In the past 5 years an average of 142 people each year have been killed in the UK during their work. Each fatal accident generates an investigation for possible offences and the first offence under consideration will normally be manslaughter.
Since February 2016, the Courts in England and Wales have been required to follow a Definitive Sentencing Guideline (which can be found here) to determine sentence on health and safety convictions and on any conviction for Corporate Manslaughter. Scottish Courts also have regard to the Definitive Sentencing Guideline in these types of offence.
The Definitive Sentencing Guideline has led to very significant increases in the penalties imposed for health and safety offences. But while it provided guidance on sentencing individuals for breaches of health and safety law, and corporates for manslaughter, it did not attempt to suggest how individuals convicted of manslaughter should be sentenced.
The Sentencing Council last week has issued a proposed draft guideline as part of a new consultation which is intended to close this gap and aims to achieve more consistent sentencing across a range of offences, including gross negligence manslaughter. The consultation (a copy of which can be accessed here) will conclude on 10th October, 2017 following which it is expected that a definitive Manslaughter Guideline will be issued which the courts in England and Wales will be obliged to follow in sentencing manslaughter cases.
Those vulnerable to the charge of gross negligence manslaughter following a workplace accident include those whose actions or omissions are felt to be sufficiently serious to justify such a charge. Guilt is not dependent on proof of any intention to cause death. The offence is committed if:
- The accused owed the deceased a duty of care (e.g. employee to employee or employer to employee);
- The duty of care was breached (e.g. turning a blind eye to poor practices);
- The breach caused death; and
- Having regard to the risk involved, their conduct was so bad in all the circumstances as to amount to a crime.
On conviction, the proposed draft Manslaughter Guideline suggests a stepped approach to sentencing. The judge will first have to consider and categorise the defendant’s culpability based on the facts and ranging from ‘Very High’ (Category A), through to ‘High’ (Category B), ‘Medium’ (Category C) or ‘Lower Culpability’ (Category D).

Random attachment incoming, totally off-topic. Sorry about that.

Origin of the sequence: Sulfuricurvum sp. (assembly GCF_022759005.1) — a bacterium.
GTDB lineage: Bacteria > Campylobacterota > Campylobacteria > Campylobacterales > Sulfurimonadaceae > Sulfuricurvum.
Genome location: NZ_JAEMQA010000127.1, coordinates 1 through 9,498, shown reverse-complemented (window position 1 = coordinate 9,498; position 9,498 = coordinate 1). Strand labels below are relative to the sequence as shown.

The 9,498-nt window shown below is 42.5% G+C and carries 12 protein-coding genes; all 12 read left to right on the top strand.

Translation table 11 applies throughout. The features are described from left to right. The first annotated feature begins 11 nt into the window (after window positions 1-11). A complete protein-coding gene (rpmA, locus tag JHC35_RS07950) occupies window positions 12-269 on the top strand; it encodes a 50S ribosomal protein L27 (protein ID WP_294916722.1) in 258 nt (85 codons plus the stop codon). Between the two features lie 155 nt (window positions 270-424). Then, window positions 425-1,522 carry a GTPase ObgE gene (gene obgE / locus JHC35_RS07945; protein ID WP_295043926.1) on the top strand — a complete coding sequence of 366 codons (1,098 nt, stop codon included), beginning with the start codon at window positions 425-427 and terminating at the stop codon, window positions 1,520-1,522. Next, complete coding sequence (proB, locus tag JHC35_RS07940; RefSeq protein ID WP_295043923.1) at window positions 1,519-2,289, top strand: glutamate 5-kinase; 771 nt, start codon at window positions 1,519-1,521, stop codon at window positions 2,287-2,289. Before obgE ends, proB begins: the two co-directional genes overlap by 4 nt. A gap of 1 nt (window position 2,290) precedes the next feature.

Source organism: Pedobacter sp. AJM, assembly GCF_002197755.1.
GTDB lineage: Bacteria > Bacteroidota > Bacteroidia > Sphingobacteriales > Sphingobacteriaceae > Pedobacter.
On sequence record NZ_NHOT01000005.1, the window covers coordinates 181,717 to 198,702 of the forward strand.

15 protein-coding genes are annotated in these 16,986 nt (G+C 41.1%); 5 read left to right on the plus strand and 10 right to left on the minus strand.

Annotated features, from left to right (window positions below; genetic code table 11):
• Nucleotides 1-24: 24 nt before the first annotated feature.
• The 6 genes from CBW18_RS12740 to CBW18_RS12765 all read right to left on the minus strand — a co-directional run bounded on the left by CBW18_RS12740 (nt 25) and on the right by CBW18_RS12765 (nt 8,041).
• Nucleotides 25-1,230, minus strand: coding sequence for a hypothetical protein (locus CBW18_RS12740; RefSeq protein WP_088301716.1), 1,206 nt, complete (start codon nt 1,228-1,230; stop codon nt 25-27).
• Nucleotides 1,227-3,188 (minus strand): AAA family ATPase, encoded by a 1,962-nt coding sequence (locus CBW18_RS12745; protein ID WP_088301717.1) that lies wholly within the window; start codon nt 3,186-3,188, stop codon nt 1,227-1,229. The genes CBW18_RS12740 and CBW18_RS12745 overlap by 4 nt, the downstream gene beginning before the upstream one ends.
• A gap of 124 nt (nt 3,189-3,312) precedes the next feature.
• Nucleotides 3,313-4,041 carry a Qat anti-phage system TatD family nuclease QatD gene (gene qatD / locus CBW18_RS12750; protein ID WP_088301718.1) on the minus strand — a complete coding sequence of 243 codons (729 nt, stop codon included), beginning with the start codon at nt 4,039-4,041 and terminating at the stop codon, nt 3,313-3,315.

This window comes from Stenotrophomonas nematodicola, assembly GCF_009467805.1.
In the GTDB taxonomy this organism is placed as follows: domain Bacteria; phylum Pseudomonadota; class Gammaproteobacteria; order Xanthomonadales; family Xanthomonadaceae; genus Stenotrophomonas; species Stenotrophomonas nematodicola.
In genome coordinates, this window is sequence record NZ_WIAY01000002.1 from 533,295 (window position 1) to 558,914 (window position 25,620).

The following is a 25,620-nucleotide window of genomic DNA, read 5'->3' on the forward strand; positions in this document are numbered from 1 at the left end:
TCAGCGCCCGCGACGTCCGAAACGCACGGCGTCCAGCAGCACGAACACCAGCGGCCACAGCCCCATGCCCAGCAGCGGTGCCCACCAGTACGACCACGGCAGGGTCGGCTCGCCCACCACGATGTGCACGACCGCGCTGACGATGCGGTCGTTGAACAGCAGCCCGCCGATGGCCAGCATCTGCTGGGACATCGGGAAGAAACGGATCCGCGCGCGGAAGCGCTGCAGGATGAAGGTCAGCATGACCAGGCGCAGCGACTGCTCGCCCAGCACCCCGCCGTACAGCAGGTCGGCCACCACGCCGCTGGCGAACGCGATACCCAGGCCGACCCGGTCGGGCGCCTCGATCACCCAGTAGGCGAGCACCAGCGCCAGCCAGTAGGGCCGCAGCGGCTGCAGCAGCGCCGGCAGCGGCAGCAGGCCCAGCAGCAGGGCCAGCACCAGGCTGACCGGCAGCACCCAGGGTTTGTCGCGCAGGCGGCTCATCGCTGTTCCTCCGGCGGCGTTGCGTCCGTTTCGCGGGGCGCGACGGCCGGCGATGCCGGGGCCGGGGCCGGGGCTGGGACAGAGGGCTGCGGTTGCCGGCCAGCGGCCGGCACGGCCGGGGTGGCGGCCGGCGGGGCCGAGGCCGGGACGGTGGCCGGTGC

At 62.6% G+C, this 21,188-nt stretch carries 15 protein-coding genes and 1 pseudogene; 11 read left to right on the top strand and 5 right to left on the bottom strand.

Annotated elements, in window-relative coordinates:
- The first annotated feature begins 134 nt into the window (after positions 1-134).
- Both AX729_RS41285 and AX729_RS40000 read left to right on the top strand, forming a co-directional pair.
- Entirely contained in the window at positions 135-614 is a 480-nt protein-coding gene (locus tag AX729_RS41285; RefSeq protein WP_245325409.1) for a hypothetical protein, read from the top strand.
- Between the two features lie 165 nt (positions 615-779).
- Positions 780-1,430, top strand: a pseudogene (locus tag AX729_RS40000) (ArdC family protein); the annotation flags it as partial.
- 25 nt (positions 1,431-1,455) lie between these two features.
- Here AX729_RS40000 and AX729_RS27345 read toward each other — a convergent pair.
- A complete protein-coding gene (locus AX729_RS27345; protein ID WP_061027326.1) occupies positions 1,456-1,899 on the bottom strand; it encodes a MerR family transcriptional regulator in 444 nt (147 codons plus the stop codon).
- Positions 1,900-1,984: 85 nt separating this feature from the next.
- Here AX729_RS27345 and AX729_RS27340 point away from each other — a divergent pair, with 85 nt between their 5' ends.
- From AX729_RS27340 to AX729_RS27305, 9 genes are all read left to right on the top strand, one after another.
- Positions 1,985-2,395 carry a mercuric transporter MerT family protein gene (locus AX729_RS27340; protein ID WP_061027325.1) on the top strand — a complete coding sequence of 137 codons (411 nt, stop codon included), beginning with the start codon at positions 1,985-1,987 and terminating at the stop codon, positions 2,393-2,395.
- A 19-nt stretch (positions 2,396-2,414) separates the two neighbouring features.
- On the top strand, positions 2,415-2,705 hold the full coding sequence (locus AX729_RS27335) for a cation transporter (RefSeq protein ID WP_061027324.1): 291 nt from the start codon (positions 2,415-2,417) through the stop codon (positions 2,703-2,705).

Very High culpability is expected to be rare. Seven potential factors are suggested as indicating High (Category B) culpability including: negligent conduct motivated by cutting cost; negligent conduct which persists over a period of weeks or months, or negligence where the risk is clearly apparent to the offender. The Lower culpability (Category D) rating will be applied where the risk of death was not appreciated by the offender, or was a lapse in an otherwise satisfactory standard of care. Rather unhelpfully, Medium culpability (Category C) rating is identified with no more particularity then falling between the Lower and High culpability categories!
The categorisation will be applied to a matrix which will suggest a starting point for sentence, and a range for any sentence once mitigating and aggravating factors have been considered. The starting point for a category A conviction is proposed to be 12 years custody (range 10 – 18 years). For even the lowest culpability cases it is proposed that a category D offence on conviction would have a starting point of 2 years’ custody, with a range of 1-4 years.
It is worth noting that aggravating features likely to push a sentence above the recommended starting points are likely to include: putting others at risk by the offence committed (whether or not anyone else was in fact injured); blaming others, or attempting to cover up what happened. Mitigating features include: remorse; the lack of previous convictions, and the breach of duty of care being an isolated occurrence.
Since the introduction of the Definitive Sentencing Guideline, the penalties imposed by the courts for these offences have soared with record levels of fine on corporate convictions, and an increasing use of custodial sentences for individuals.
We have also seen a surge in the number of prosecutions of individuals for breaches of the Health and Safety at Work etc Act 1974.
If the draft Manslaughter Guideline follows suit, we can expect that the likelihood and length of custodial sentences will increase on conviction for gross negligence manslaughter. The publication of the draft Manslaughter Guideline and threat of lengthy custodial sentences is a timely reminder of the possible consequences of not taking health and safety seriously, and should engage the attention of anyone who still regards safety as someone else’s responsibility. This is an opportune time to review and remind staff of risk assessments which identify a risk of death from activities or processes, particularly where reliance on their behaviour is an essential part of the controls in place to manage that risk.
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